Month: April 2016

Project 3: Zine

Final Work:

1. covers pages234. page34 pages67

Concept / Process:

At The Water’s End is a zine in which I look back on my experience of jungle navigation and survival training during my army infantry days. I did a lot of sketching whilst I was in there in the jungle and I wish to curate these sketches, reflections and poetry into a simple zine for people to see my drawing style and read my thoughts and feelings during those times.


The title is translated from a famous poem by Tang poet Wang Wei. This particular verse means that “if you reach the water’s end, the end of your resources, fret not, because if you look to the sky, you’ll see the clouds and with it the rain that will fall to the earth again”. For me, the jungle training was really pushing me to my limits, be it physical or mental. Hence these drawings  and poetry were an expression of the longing for home and my motivation to keep me going, as such they became in line with that belief that “the clouds will bring the rain again”.

I chose to go for black and white as my drawings were without colour to begin with. Did think of using maybe muted greens or browns but I felt that it still conflicts with the sort of attention I wish to draw unto my drawing style which plays a lot on the texture and form of the pen strokes. Also, I chose a paper that would have the texture to carry the feel of my drawings across. All in all, I was aiming for a simple and clear design to convey my intended message.

The pages have been divided into clear sections.

  • Cover page where I showcase the drawing I think can best represent the journey which is a stump on which I drew the contours of the map.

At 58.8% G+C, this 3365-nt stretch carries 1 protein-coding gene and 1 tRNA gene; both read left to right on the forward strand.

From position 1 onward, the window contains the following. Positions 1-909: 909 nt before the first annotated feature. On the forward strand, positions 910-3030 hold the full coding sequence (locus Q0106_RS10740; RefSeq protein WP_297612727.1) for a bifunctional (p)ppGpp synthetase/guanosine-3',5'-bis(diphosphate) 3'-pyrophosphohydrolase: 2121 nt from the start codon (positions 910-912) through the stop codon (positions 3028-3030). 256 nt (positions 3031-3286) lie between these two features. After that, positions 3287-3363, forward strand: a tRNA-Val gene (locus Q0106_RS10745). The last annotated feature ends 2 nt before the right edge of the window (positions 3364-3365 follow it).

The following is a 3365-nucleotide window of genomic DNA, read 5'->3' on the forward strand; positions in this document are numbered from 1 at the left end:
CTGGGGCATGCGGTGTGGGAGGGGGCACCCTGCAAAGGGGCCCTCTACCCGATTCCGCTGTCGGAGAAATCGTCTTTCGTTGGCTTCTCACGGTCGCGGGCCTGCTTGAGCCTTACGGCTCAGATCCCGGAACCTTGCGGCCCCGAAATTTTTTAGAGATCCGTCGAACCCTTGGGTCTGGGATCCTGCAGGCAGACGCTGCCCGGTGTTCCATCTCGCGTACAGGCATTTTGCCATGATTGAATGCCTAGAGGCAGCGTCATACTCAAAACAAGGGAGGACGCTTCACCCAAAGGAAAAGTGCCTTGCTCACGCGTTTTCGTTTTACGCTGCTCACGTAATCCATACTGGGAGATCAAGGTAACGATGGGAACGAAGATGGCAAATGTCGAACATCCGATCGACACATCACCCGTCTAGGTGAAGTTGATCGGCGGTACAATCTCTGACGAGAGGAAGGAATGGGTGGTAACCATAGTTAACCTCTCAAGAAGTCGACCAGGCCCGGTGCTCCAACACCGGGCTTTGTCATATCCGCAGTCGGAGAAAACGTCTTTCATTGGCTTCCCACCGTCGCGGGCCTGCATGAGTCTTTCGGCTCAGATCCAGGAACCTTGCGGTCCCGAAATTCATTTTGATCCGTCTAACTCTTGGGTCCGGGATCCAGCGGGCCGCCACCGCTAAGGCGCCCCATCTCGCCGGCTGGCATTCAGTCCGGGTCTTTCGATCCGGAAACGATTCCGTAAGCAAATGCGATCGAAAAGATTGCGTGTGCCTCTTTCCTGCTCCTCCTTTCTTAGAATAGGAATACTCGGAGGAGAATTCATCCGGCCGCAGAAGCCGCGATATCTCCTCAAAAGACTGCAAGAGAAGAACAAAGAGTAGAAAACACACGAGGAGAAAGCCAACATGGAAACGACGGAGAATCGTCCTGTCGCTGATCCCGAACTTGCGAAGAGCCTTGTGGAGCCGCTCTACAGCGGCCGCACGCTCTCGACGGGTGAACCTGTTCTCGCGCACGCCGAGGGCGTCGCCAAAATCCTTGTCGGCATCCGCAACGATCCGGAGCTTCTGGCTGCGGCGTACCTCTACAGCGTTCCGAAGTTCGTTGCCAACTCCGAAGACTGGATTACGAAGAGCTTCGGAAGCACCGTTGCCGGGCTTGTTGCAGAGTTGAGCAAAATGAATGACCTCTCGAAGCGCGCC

• A spread on the feeling of navigation which I feel is a highly disciplined task and a little narrative about getting lost in the woods.
  • A spread on survival, the kind of structures we built and how it was to be responsible for your own roofing and your food.
  • A spread on the contemplation in the quiet night and the poetry I wrote.

On the back cover, I gave my zine a tagline which reads “A few falling leaves in my sketchbook”. This is because pages are sometimes referred as leaves, as in leaflets. In Chinese, the connection of the 2 words a more apparent. We have pages which is 页 (ye4) and leaves 叶 (ye4). Both have the same pronunciations. My idea of connecting these two was because to me the inspirations from the jungle (leaves 叶) actually falls onto my sketchbook (pages 页) and thus became the drawings I drew and poetry I wrote.


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An original page from my Brunei sketchbook as well as the title calligraphy style.


Cover Page ideas and layout.


Mock up of the zine. Pages and layout for the navigation part.


Pages and layout ideas for the survival part. Was also thinking of making it interesting by introducing an extra flap to put the longer drawings. However realized that that will complicate things and conflict the simplicity of my zine.


Poetry page ideas and layout.

Project 2: Point of View

Final works for project 2:


The pen from the point of view of an astronaut is a useless blob.


The pen from the point of view of an artist is the dance across the paper.


The pen from the point of view of an enemy is a lethal weapon.


The pen from the point of view of a love story is fountain of emotions.


The pen from the point of view of an ink-replacement administrator is a blood transfusion patient.


The pen from the point of view of an eraser is an indelible mistake.

Concept/ Process:

Initially I had a few other crazy ideas but as I wasn’t able to arrange those disparate ideas into a series, I turned to something which was more readily available.